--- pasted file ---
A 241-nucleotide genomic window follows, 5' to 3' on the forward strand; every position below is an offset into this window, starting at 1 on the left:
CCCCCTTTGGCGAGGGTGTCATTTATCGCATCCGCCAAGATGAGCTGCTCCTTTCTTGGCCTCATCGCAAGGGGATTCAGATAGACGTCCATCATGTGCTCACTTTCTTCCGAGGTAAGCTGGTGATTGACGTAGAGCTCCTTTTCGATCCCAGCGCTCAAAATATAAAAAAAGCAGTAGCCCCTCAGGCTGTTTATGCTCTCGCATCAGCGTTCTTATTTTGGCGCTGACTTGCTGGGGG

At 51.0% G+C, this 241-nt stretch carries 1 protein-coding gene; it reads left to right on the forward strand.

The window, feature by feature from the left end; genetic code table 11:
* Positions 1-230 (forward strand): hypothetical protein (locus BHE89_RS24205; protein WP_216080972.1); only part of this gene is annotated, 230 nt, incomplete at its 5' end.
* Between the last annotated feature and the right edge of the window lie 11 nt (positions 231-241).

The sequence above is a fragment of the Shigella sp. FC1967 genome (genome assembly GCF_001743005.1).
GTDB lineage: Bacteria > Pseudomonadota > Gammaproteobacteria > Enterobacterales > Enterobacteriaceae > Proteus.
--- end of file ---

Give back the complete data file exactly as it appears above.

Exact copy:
A 241-nucleotide genomic window follows, 5' to 3' on the forward strand; every position below is an offset into this window, starting at 1 on the left:
CCCCCTTTGGCGAGGGTGTCATTTATCGCATCCGCCAAGATGAGCTGCTCCTTTCTTGGCCTCATCGCAAGGGGATTCAGATAGACGTCCATCATGTGCTCACTTTCTTCCGAGGTAAGCTGGTGATTGACGTAGAGCTCCTTTTCGATCCCAGCGCTCAAAATATAAAAAAAGCAGTAGCCCCTCAGGCTGTTTATGCTCTCGCATCAGCGTTCTTATTTTGGCGCTGACTTGCTGGGGG

At 51.0% G+C, this 241-nt stretch carries 1 protein-coding gene; it reads left to right on the forward strand.

The window, feature by feature from the left end; genetic code table 11:
* Positions 1-230 (forward strand): hypothetical protein (locus BHE89_RS24205; protein WP_216080972.1); only part of this gene is annotated, 230 nt, incomplete at its 5' end.
* Between the last annotated feature and the right edge of the window lie 11 nt (positions 231-241).

The sequence above is a fragment of the Shigella sp. FC1967 genome (genome assembly GCF_001743005.1).
GTDB lineage: Bacteria > Pseudomonadota > Gammaproteobacteria > Enterobacterales > Enterobacteriaceae > Proteus.